Last Saturday I joined Josie Osborne of the Raincoast Education Society and a group of birders looking for rocky shorebirds during the Tofino Shorebird Festival. Our destination was a large rock islet in Schooner Cove, a fabulous location for birds and intertidal life. It’s one of my favourite places in Pacific Rim National Park Reserve since it’s also very interesting in botanical and geological terms as well.
I usually have visited the cove later in the spring or during the summer so I was pleasantly surprised to discover masses of both Yellow Monkey-flower (Mimulus guttatus) and Tracy’s Mist Maiden (Romanzoffia tracyi) covering the rock in a wash of yellow and white that could be seen from quite a distance away.
Both of these plants love rocky wet seeps. Yellow Monkey-flower is a delightful yellow, tubular flower often with red spots on its lower lip. It’s the more common of the two plants and can be found in many places on Vancouver Island. While Yellow Monkey-flower is Yellow listed it is also considered to be abundant and widespread and thus not at risk of extirpation.
In contrast, Tracy’s Mist Maiden is a little more restricted to coastal bluffs in its range. I’d seen it before in smaller clumps at a few other locations within the park but never in this sort of large mass. If you don’t have the time to make the 45 minute walk out to Schooner Cove you can find this Yellow listed plant on the rocks close to the washrooms at Incinerator Rock and on some of the outcrops at South Beach in Pacific Rim National Park Reserve. Now’s the time to do it since this is an early blooming plant.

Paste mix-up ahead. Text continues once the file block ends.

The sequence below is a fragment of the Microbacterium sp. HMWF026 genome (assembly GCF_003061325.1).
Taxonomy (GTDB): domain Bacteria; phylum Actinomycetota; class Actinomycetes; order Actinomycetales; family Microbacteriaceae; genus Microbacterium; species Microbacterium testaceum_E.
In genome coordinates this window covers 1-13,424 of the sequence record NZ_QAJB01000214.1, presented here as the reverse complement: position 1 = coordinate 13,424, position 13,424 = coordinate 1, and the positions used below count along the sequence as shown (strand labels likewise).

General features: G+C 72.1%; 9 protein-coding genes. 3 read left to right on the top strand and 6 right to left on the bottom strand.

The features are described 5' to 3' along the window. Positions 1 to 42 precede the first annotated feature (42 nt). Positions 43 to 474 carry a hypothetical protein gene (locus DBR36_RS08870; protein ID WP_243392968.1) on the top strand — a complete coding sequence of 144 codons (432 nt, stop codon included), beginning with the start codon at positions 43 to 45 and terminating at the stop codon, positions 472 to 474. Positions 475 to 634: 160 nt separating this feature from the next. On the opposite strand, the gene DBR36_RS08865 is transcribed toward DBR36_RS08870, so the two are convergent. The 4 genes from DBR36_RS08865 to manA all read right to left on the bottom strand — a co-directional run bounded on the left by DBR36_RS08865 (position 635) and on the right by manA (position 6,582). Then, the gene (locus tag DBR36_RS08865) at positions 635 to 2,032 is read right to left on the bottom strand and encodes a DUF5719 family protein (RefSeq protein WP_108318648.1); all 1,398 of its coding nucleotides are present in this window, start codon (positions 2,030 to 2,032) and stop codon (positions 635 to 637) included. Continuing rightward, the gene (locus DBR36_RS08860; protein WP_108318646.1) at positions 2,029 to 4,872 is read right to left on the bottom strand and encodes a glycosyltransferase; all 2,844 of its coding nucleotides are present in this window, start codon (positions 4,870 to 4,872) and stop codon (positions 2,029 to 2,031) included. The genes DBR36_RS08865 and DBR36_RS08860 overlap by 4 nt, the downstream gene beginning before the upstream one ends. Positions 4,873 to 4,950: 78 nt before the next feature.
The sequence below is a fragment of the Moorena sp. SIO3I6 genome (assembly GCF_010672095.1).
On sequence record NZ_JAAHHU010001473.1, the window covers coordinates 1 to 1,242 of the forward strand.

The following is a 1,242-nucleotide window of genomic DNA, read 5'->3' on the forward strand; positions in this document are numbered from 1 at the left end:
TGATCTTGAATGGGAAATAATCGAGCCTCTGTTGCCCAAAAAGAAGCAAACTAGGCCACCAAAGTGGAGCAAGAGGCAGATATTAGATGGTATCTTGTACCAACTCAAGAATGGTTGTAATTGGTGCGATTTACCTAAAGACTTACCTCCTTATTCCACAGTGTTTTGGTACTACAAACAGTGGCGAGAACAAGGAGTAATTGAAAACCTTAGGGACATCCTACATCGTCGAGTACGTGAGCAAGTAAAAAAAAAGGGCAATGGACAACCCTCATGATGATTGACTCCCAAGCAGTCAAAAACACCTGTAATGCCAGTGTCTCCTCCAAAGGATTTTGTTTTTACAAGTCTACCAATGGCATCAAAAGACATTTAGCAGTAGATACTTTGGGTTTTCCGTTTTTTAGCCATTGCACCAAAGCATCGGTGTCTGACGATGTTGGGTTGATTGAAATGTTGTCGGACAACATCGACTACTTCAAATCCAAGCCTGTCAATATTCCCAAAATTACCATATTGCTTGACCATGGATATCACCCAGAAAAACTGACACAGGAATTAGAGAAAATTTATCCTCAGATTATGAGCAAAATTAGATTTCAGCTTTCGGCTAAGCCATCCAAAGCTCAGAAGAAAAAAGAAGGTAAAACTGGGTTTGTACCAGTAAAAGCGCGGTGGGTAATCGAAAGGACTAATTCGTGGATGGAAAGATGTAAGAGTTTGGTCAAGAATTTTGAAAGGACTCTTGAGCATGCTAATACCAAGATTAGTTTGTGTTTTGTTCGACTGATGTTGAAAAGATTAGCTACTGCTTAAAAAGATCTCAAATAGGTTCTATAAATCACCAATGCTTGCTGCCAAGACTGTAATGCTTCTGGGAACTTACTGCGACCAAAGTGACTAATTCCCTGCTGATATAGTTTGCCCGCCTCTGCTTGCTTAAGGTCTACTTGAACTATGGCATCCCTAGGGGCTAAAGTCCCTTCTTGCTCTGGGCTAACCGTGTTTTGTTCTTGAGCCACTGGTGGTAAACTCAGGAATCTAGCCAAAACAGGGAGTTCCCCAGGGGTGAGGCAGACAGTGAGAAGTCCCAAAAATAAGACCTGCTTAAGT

Tracy’s Mist Maiden has small delicate white flowers and thick basal leaves that are round in shape and coarsely toothed. It prefers exposed rocky bluffs with wet seepage. It’s much less common than the Monkey-flower and while the population is considered to be secure it is also vulnerable to possible extirpation. There’s definitely not as many places on Vancouver Island to see this plant so it’s worth making a trip out to the west coast to see it in bloom!
We didn’t see too many shorebirds from the rock in Schooner Cove so it was great to be able to spend some time noting the plants that were in bloom and enjoying the spring wildflowers. I’ve got photographs of several other plants that were also in bloom but I’ll save them for a future post!